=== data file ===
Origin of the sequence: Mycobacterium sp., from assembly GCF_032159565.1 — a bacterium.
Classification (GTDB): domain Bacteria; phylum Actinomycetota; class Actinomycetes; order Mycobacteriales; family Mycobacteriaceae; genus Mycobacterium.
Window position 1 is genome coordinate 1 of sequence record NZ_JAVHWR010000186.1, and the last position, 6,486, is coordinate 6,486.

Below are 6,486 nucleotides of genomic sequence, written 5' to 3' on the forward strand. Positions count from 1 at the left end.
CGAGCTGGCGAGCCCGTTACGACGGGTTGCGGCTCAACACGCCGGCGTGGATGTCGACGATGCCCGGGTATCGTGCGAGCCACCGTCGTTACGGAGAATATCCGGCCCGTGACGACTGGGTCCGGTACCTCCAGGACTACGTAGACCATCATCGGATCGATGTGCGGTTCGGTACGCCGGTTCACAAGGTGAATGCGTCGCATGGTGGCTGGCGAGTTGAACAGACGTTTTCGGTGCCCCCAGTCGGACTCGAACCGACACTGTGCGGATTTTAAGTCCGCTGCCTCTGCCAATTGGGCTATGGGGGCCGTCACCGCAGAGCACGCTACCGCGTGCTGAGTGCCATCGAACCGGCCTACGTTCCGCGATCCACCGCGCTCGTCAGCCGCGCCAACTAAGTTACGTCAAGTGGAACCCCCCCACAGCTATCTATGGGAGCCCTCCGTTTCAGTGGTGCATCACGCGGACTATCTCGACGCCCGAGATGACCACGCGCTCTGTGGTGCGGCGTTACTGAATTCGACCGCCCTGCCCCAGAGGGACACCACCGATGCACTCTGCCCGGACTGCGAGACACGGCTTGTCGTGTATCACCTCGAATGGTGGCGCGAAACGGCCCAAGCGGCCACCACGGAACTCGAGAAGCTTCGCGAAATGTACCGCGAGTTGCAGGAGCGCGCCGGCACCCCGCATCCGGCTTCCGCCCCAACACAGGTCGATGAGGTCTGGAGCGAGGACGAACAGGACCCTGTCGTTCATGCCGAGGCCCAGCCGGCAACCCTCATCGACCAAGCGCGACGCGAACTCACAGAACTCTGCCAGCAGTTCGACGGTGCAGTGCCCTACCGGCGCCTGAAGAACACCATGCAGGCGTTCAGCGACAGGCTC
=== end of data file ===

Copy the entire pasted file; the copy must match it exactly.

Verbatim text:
Origin of the sequence: Mycobacterium sp., from assembly GCF_032159565.1 — a bacterium.
Classification (GTDB): domain Bacteria; phylum Actinomycetota; class Actinomycetes; order Mycobacteriales; family Mycobacteriaceae; genus Mycobacterium.
Window position 1 is genome coordinate 1 of sequence record NZ_JAVHWR010000186.1, and the last position, 6,486, is coordinate 6,486.

Below are 6,486 nucleotides of genomic sequence, written 5' to 3' on the forward strand. Positions count from 1 at the left end.
CGAGCTGGCGAGCCCGTTACGACGGGTTGCGGCTCAACACGCCGGCGTGGATGTCGACGATGCCCGGGTATCGTGCGAGCCACCGTCGTTACGGAGAATATCCGGCCCGTGACGACTGGGTCCGGTACCTCCAGGACTACGTAGACCATCATCGGATCGATGTGCGGTTCGGTACGCCGGTTCACAAGGTGAATGCGTCGCATGGTGGCTGGCGAGTTGAACAGACGTTTTCGGTGCCCCCAGTCGGACTCGAACCGACACTGTGCGGATTTTAAGTCCGCTGCCTCTGCCAATTGGGCTATGGGGGCCGTCACCGCAGAGCACGCTACCGCGTGCTGAGTGCCATCGAACCGGCCTACGTTCCGCGATCCACCGCGCTCGTCAGCCGCGCCAACTAAGTTACGTCAAGTGGAACCCCCCCACAGCTATCTATGGGAGCCCTCCGTTTCAGTGGTGCATCACGCGGACTATCTCGACGCCCGAGATGACCACGCGCTCTGTGGTGCGGCGTTACTGAATTCGACCGCCCTGCCCCAGAGGGACACCACCGATGCACTCTGCCCGGACTGCGAGACACGGCTTGTCGTGTATCACCTCGAATGGTGGCGCGAAACGGCCCAAGCGGCCACCACGGAACTCGAGAAGCTTCGCGAAATGTACCGCGAGTTGCAGGAGCGCGCCGGCACCCCGCATCCGGCTTCCGCCCCAACACAGGTCGATGAGGTCTGGAGCGAGGACGAACAGGACCCTGTCGTTCATGCCGAGGCCCAGCCGGCAACCCTCATCGACCAAGCGCGACGCGAACTCACAGAACTCTGCCAGCAGTTCGACGGTGCAGTGCCCTACCGGCGCCTGAAGAACACCATGCAGGCGTTCAGCGACAGGCTC